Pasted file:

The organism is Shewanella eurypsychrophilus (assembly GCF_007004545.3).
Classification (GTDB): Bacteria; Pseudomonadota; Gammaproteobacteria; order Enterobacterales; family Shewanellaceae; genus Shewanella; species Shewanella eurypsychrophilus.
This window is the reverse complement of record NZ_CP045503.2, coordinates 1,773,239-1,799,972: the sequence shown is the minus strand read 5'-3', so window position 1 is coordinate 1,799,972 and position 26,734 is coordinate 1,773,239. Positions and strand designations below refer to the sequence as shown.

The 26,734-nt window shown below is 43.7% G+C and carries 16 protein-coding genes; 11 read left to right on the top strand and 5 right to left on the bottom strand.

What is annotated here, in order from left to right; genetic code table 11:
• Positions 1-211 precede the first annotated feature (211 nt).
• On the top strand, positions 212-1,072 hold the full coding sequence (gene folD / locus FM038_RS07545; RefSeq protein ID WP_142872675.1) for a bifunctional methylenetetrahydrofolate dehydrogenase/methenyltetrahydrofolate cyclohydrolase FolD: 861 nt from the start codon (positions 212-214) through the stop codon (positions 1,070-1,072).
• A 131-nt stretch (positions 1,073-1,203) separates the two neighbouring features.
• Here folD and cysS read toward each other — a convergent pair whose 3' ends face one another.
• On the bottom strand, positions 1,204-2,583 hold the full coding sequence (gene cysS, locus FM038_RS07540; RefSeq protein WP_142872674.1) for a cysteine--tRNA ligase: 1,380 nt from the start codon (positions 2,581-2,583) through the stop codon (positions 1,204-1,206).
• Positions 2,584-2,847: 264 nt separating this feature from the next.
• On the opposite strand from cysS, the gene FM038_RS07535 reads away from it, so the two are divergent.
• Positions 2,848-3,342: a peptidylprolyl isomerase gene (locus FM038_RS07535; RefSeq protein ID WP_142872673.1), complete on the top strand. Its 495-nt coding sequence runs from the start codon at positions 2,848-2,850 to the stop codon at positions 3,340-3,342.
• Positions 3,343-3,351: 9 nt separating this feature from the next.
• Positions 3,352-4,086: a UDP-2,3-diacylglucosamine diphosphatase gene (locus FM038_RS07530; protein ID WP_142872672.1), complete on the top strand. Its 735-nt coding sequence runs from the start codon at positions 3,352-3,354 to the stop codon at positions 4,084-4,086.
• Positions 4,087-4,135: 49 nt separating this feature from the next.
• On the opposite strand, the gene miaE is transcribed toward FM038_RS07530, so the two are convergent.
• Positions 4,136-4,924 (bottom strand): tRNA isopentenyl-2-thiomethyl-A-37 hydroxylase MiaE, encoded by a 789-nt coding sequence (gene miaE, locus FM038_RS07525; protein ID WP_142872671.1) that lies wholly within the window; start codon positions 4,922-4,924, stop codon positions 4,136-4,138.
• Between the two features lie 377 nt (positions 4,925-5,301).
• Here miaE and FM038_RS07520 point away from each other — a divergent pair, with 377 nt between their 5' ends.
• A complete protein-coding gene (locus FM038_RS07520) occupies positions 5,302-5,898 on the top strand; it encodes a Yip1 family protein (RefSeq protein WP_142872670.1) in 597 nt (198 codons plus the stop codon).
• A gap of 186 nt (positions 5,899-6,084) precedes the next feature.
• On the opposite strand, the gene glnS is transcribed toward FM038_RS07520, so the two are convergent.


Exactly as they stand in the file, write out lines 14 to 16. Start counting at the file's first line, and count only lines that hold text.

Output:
• Positions 3,343-3,351: 9 nt separating this feature from the next.
• Positions 3,352-4,086: a UDP-2,3-diacylglucosamine diphosphatase gene (locus FM038_RS07530; protein ID WP_142872672.1), complete on the top strand. Its 735-nt coding sequence runs from the start codon at positions 3,352-3,354 to the stop codon at positions 4,084-4,086.
• Positions 4,087-4,135: 49 nt separating this feature from the next.